Its quite a simple read actually. Easy to follow, not much of science techno-explanation that might give you problems that you need to go back to your school days when you learn about science as a subject. Every thing was laid out pretty well and I do enjoy the actions that go along with it. Some how, it does lay thick with the romance when Marguerite was in Russia but every thing else is enjoyable. I can see why Claudia Gray succeed with this but I felt this first book was short on many things - unexplained loopholes, unexplained events that occurred and of course, the ending. Overall - I do find it an easy read and it can be done in a day (took me 4 because I got work to do). I do hope my next read will fill in the blanks but for anyone that loves science fiction in a simplify manner, this book might work for you (or if you love alternate dimensions that you are curious about what version are you in another dimension).

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review 2016-10-03 08:17
The End of Grass, Is The End of Society
Death of Grass (Penguin Modern Classics) - John Christopher

I had a thing with apocalyptic tales. Do not ask me the reason but ever since movies like Planet of the Apes, Sunshine or Mad Max series, I am passionate towards such stories. I would go giddy a little and would watch these movies. The first book I ever read about apocalyptic stories, it was David Brin's The Postman. It was one of those rare times when I was much younger, I managed to finish the book. Now - I always wonder what other books I can devour when it comes to such themes and I came upon The Death of Grass. I bought it a few months back but because of a recommendation from a fellow book muncher, I started to read it and manage to finished it in 2 days. Did I like it?

The Death of Grass (or better known in America as No Blades of Grass) is a science-fiction apocalyptic tale of a virus sweeping around the world, killing (you guess it) the grass. As the blurb goes, one family made a journey to travel to safe haven of a relative and along the way, made life-changing choices. It sounds pretty norm for any other story you might have come across. Yes, it was written in 1957 as well but the concept of a virus that kills vegetation does have a reality effect about what will happen if it does happened.

Throughout the book you will see how civilization starts to crumble, men become savages and justification is just a word of selfish means to an end. There is no right or wrong but only the right of the the wrong of their own. It can be harrowing at times how when society falls, people will do any thing to survive. Throw away the moral values and the only loyalty that is most important is who made decisions as a leader. Every thing that is written there made me wonder what will happen next if the main protagonist and his family (along with his comrades) will do next if face situations that is hard to make decisions. Its a real page-turner because one - its fast-paced and two - it does make you think if killing someone is the right thing to do even though they are innocent.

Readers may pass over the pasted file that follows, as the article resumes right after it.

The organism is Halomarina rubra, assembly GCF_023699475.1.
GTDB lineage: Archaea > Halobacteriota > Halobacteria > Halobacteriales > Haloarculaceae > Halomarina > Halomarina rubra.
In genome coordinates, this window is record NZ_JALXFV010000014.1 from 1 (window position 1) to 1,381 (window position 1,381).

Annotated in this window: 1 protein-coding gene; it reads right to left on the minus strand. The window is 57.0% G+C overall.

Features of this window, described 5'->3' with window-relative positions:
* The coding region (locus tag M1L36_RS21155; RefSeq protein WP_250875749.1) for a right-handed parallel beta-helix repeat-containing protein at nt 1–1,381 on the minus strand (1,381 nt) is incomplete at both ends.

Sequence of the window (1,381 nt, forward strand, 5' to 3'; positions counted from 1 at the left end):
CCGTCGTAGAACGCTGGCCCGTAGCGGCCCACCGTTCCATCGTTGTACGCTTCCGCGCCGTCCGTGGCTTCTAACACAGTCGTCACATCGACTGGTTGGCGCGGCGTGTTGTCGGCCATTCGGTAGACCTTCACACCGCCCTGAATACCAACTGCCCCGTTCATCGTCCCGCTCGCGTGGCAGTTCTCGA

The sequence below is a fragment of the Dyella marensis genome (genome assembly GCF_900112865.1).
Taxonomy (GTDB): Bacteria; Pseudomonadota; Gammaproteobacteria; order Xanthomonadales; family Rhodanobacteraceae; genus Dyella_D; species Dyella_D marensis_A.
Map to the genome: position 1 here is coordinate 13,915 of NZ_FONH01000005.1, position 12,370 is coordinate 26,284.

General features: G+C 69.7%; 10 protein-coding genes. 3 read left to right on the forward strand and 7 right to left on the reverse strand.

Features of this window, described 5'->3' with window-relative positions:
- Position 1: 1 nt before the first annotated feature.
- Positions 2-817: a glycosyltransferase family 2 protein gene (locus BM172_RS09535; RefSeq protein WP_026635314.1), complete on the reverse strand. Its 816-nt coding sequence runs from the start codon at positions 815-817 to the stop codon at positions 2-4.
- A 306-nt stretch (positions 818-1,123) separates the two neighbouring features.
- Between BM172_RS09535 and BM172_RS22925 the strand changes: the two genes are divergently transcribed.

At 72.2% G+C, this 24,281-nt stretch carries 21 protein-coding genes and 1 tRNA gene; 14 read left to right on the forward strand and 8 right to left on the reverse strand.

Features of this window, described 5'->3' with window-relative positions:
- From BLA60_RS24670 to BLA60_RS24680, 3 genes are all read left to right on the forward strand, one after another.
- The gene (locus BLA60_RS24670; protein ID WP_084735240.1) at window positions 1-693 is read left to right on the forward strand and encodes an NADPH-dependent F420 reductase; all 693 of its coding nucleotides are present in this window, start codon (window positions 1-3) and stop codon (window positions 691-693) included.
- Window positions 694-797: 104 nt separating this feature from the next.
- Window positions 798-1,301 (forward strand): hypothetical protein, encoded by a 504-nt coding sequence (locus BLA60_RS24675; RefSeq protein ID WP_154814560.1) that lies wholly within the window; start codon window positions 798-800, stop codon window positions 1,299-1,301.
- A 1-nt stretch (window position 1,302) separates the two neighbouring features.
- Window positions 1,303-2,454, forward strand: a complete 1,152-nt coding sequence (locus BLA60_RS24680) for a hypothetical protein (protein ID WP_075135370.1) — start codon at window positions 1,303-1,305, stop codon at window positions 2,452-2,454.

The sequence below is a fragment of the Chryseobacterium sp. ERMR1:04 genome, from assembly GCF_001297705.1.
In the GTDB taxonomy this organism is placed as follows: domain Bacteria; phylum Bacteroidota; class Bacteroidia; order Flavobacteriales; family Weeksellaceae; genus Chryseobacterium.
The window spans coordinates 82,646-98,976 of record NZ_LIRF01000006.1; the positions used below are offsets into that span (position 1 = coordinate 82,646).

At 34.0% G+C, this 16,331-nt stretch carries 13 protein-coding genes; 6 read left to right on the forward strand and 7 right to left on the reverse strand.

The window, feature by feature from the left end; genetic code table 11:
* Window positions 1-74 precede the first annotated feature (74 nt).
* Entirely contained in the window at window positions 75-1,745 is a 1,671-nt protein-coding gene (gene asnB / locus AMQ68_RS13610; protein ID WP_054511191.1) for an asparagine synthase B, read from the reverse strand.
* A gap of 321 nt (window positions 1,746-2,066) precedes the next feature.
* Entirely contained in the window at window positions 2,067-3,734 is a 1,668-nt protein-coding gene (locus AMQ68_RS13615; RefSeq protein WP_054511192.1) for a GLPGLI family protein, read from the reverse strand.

Still, I had some issues with the book too. Although its not a problem, it can be a problem since the book is written in the 1950s, the conception of female characters are not sound well. Yes, there are some scenes where the female characters are the voice of conscience and the male characters are the dominant voices of logic and decision makers. Not everyone can accept that but if take into consideration, it is when it is written equal rights was not a norm then and so that can be pass as nothing. My actual problem was the writing. I get a little irritated the way each character, when a dialogue is produce, its how John Christopher in his own amateurish way of writing of who said who first. That repetition is just how it is throughout the book which annoys me. If not of these issues, I would have given a 4 instead of 3 in my rating.